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found treasure #2

September 8, 2014

A few more things I’ve found online recently that have stayed with me. First up, this sweet video…   Cleaning my Cup, by Kelley Nikondeha “Here’s the thing… leaning into the weightier matters of justice involves some invisible work. I need to address my own prejudices, repent of my own judgments, pluck out the splinters […]

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When the Holy Spirit is our Midwife

August 28, 2014

I had just finished throwing up for the first time (not the last) into a handful of paper towels when the midwife walked in. “I’m sorry. I threw up” I said to her, although that would have been pretty obvious from the vomit covering my t-shirt and bed sheets (paper towels not being particularly appropriate […]

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found treasure

August 24, 2014

Writing doesn’t happen to frequently these days. My head is still filled with thoughts and ideas and plans, but finding a moment long enough to write them down, sit with them, let them simmer on the page – those moments are few and far between, and then I also have to chose between writing and […]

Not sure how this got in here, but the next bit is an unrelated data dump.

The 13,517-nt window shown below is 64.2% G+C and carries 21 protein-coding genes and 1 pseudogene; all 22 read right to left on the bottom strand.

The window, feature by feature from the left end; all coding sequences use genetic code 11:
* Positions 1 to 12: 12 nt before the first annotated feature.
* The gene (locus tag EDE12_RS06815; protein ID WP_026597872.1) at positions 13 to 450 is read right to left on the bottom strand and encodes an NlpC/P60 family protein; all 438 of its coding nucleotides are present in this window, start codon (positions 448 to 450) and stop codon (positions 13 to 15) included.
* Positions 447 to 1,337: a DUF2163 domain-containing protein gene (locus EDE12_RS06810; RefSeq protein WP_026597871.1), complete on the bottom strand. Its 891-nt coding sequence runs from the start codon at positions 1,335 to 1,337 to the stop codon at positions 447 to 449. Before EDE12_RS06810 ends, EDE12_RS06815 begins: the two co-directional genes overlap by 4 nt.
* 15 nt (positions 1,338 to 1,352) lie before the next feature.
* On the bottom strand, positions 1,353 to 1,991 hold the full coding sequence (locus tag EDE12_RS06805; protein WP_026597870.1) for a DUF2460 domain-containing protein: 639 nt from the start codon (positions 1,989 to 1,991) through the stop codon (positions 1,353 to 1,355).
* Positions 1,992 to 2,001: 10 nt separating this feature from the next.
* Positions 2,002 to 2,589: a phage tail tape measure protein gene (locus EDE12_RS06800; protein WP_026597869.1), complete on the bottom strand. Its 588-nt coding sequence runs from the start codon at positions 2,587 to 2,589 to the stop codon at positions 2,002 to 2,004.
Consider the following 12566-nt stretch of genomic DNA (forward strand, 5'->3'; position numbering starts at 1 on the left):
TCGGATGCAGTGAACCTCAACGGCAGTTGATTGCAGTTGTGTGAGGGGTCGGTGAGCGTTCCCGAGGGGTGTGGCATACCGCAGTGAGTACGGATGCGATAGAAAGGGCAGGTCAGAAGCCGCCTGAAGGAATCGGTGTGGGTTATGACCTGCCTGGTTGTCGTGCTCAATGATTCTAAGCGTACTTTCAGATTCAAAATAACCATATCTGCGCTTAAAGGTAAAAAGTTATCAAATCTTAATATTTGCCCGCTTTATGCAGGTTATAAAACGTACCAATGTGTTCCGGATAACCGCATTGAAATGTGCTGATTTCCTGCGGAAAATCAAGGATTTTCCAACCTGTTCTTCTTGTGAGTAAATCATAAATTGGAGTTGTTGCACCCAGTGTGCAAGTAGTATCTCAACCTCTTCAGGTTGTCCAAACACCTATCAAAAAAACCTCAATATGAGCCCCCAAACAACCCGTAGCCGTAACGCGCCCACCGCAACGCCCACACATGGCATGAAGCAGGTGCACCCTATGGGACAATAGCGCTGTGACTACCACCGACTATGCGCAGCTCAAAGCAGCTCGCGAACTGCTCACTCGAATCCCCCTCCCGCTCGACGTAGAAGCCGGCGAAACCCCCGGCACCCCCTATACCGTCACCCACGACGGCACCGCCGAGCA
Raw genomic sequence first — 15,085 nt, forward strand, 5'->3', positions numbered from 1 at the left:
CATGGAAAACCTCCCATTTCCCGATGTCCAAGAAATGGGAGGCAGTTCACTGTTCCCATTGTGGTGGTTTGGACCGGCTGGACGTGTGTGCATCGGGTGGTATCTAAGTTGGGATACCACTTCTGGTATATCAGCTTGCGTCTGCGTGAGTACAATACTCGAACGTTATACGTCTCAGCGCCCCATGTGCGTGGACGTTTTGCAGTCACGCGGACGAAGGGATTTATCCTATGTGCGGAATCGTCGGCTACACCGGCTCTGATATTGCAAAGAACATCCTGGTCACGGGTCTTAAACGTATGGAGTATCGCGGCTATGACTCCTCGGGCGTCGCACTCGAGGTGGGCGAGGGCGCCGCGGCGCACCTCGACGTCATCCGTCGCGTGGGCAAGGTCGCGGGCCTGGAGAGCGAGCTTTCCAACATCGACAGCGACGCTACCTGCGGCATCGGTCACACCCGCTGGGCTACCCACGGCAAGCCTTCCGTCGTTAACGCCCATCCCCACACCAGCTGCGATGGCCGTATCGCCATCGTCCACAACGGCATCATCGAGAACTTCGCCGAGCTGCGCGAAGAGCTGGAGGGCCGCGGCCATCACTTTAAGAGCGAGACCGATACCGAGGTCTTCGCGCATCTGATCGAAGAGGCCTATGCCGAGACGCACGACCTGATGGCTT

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To the new mama (to myself)

August 23, 2014

“Often our expectations of how life should unfold get in the way of meeting things as they actually are… When we meet the unexpected with love, rather than opposition, we open the way for a more soulful path through life. In yielding my resistance I already find great healing. In softening my internal rules about […]

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I Am Becoming (on Motherhood) – a Guest Post

August 1, 2014

Karen and I “met” through Leigh’s monthly What I’m Into link ups. I noticed that she was based in Ireland and, always wanting to find more Europe-based bloggers, clicked over to her site. There I found someone with an open and beautiful way of writing that encouraged and inspired me. I also discovered that she […]

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right now – June and July

July 30, 2014

I missed the link up last month, but I guess I have a pretty good excuse. This month we’ve been figuring out how to keep our daughter alive and (mostly) happy. It’s been wonderful and overwhelming and chaotic and transforming. In mid June I finally said screw it and declared myself officially on maternity leave. […]